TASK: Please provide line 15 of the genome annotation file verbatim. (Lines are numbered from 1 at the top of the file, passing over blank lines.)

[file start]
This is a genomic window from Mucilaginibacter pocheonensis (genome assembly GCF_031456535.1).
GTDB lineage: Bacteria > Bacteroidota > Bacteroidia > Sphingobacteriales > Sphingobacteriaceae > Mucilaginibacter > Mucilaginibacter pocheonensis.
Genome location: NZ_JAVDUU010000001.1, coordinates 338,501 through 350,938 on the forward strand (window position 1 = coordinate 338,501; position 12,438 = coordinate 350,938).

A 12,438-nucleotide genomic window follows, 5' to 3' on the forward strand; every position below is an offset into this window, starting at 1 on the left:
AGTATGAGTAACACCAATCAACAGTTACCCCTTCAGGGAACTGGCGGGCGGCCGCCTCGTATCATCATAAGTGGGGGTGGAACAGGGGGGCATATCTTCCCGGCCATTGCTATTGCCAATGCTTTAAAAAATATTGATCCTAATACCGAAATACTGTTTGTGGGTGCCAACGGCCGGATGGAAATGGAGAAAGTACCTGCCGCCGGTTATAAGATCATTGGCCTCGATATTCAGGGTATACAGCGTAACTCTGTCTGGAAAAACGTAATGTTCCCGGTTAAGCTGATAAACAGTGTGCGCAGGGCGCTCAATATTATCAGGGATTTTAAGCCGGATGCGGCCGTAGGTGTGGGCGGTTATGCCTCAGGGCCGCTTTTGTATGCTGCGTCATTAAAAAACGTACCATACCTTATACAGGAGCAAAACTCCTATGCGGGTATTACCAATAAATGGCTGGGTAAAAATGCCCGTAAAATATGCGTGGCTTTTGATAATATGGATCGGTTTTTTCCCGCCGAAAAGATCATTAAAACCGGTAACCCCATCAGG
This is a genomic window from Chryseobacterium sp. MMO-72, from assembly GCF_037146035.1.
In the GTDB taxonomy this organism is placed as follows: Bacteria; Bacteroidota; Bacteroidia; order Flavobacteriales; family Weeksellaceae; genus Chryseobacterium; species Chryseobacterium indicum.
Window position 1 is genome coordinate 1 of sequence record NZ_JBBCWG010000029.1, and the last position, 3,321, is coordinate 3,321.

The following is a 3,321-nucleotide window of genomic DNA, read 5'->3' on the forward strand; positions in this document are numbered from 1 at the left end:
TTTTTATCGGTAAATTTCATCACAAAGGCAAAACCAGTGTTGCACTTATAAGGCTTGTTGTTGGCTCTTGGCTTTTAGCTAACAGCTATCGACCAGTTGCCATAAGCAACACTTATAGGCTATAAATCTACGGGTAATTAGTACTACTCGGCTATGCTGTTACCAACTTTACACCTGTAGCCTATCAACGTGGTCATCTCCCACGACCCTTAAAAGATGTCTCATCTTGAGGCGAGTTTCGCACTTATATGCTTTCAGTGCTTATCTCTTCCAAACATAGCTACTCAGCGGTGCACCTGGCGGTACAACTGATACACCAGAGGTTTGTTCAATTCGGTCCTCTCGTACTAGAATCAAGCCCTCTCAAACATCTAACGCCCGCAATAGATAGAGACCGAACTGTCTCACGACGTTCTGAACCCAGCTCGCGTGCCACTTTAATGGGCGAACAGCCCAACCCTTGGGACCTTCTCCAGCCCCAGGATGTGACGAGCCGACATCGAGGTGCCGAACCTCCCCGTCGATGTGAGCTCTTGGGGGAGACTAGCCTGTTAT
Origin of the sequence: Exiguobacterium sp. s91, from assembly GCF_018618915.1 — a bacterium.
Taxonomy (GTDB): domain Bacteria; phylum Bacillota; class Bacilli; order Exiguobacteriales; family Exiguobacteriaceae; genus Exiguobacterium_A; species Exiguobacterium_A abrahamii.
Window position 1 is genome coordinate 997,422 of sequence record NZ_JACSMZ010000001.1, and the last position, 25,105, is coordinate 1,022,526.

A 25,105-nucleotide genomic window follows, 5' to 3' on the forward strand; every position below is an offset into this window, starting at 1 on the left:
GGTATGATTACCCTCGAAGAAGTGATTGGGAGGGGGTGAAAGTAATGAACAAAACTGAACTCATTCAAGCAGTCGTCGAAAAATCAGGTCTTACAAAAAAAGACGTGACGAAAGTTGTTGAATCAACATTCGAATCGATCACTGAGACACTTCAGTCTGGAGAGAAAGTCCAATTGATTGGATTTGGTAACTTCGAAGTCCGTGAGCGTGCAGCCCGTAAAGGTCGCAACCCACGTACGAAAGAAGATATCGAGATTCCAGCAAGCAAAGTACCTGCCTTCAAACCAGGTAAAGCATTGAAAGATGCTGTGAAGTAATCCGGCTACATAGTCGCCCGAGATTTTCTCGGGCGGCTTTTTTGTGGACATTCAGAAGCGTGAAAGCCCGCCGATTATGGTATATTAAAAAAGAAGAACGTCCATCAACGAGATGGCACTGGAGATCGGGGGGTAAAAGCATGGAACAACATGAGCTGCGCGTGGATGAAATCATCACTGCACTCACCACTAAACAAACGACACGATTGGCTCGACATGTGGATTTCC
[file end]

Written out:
GGTATGATTACCCTCGAAGAAGTGATTGGGAGGGGGTGAAAGTAATGAACAAAACTGAACTCATTCAAGCAGTCGTCGAAAAATCAGGTCTTACAAAAAAAGACGTGACGAAAGTTGTTGAATCAACATTCGAATCGATCACTGAGACACTTCAGTCTGGAGAGAAAGTCCAATTGATTGGATTTGGTAACTTCGAAGTCCGTGAGCGTGCAGCCCGTAAAGGTCGCAACCCACGTACGAAAGAAGATATCGAGATTCCAGCAAGCAAAGTACCTGCCTTCAAACCAGGTAAAGCATTGAAAGATGCTGTGAAGTAATCCGGCTACATAGTCGCCCGAGATTTTCTCGGGCGGCTTTTTTGTGGACATTCAGAAGCGTGAAAGCCCGCCGATTATGGTATATTAAAAAAGAAGAACGTCCATCAACGAGATGGCACTGGAGATCGGGGGGTAAAAGCATGGAACAACATGAGCTGCGCGTGGATGAAATCATCACTGCACTCACCACTAAACAAACGACACGATTGGCTCGACATGTGGATTTCC